This website requires JavaScript.
DOI: 10.1101/2022.12.22.22283648

Analogous humoral antigen recognition between Monkeypox-infected and Smallpox-vaccinated individuals

A. D.Otter S. Jones B. Hicks ...+23 B. Hallis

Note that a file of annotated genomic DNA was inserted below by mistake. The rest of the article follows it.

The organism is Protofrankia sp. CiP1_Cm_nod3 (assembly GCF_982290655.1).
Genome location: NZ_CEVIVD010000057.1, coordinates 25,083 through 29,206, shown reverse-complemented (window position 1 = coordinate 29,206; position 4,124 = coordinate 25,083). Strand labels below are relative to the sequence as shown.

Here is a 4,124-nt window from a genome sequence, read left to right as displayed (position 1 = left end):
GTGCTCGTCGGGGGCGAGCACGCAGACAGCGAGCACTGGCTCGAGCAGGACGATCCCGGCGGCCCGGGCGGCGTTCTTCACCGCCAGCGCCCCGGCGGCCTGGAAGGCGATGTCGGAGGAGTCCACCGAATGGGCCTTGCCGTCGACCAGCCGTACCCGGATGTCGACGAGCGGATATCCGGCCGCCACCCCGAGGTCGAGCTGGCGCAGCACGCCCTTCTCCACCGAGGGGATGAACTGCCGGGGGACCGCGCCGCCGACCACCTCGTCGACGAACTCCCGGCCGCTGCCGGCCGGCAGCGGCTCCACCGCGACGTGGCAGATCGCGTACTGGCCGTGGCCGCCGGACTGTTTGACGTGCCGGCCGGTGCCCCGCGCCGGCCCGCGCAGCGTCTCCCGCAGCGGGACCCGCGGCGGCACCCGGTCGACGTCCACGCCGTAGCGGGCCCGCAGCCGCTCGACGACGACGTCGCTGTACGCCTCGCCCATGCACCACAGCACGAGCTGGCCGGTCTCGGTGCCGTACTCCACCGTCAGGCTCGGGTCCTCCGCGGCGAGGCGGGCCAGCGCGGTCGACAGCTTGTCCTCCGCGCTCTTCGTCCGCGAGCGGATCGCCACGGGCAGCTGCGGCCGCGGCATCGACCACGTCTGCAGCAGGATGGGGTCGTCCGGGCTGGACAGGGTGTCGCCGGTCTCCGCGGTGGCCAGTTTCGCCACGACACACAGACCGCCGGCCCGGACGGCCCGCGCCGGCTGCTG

In early 2022, a cluster of Monkeypox (now termed MPOX) virus (MPXV) cases were identified within the UK with no prior travel history to MPXV-endemic regions, suggesting localised transmission of MPXV within the UK. Subsequently, cases were identified in several other non-endemic countries and currently exceed 80,000 worldwide, primarily affecting gay, bisexual, and other men who have sex with men. Public health agencies worldwide have offered the IMVANEX Smallpox vaccination to these individuals to provide protection and limit the spread of MPXV. We have developed a comprehensive array of ELISA assays to study poxvirus-induced antibodies, utilising 24 MPXV and 3 Vaccinia virus (VACV) recombinant antigens. Panels of serum samples from individuals with one, two, or three doses of IMVANEX or ACAM2000 (Modified Vaccinia Ankara (MVA)) vaccination, and those with prior MPOX infection were tested against these antigens, with Pearson correlation, principal component analysis and receiver operator curve statistics used to further elucidate antigenic responses to pox-virus infection. Furthermore, using our data, we demonstrated the development of a pooled antigen ELISA that can reliably detect antibody responses induced by Smallpox vaccination or MPXV infection. Using diverse poxvirus antigen ELISAs, we observe that one dose of Smallpox vaccination induces a low number of antibodies, primarily against MPXV B2, with a second dose inducing considerably higher antibody responses against B2R but also to other MPXV antigens such as B5, E8, M1, and A35. Prior MPXV infection, both Clades IIa and IIb, induce variable responses, but similarly induce antibody responses to poxvirus antigens observed in Smallpox-vaccinated individuals, and additionally responses to MPXV A27, A29 and H3. Principal component and Pearson correlation matrix identified MPXV A27 as a differential between IMVANEX and MPOX-infected individuals, whilst MPXV M1 (VACV L1) is likely a serological marker of IMVANEX-vaccination. When using recombinant MPXV/VACV protein homologues, we also observe a difference in antigen binding, with variability based on the individual's originating infection/vaccination. Using a pooled-antigen ELISA, we also demonstrate a sensitivity of 97.14% (95% CI:91.93-99.22) and specificity of 98.23% (96.67-99.07) in detecting poxvirus antibodies with applicability to measuring longitudinal antibody responses post-vaccination/post-MPXV infection. Here, we show that both MPXV-infected or Smallpox-vaccinated individuals mount antibodies able to bind a diverse but core set of poxvirus antigens, with implications for future vaccine (e.g., mRNA-based) and therapeutic (e.g., monoclonal antibodies) targets. We identify low levels of antibodies observed in those post-dose one IMVANEX, but considerably higher levels of antibodies post-dose two. We also demonstrate that homologous VACV and MPXV antigens may offer a mechanism for discriminating between vaccinated and MPXV-infected individuals through differential binding, aiding in serosurveillance and future immunology studies.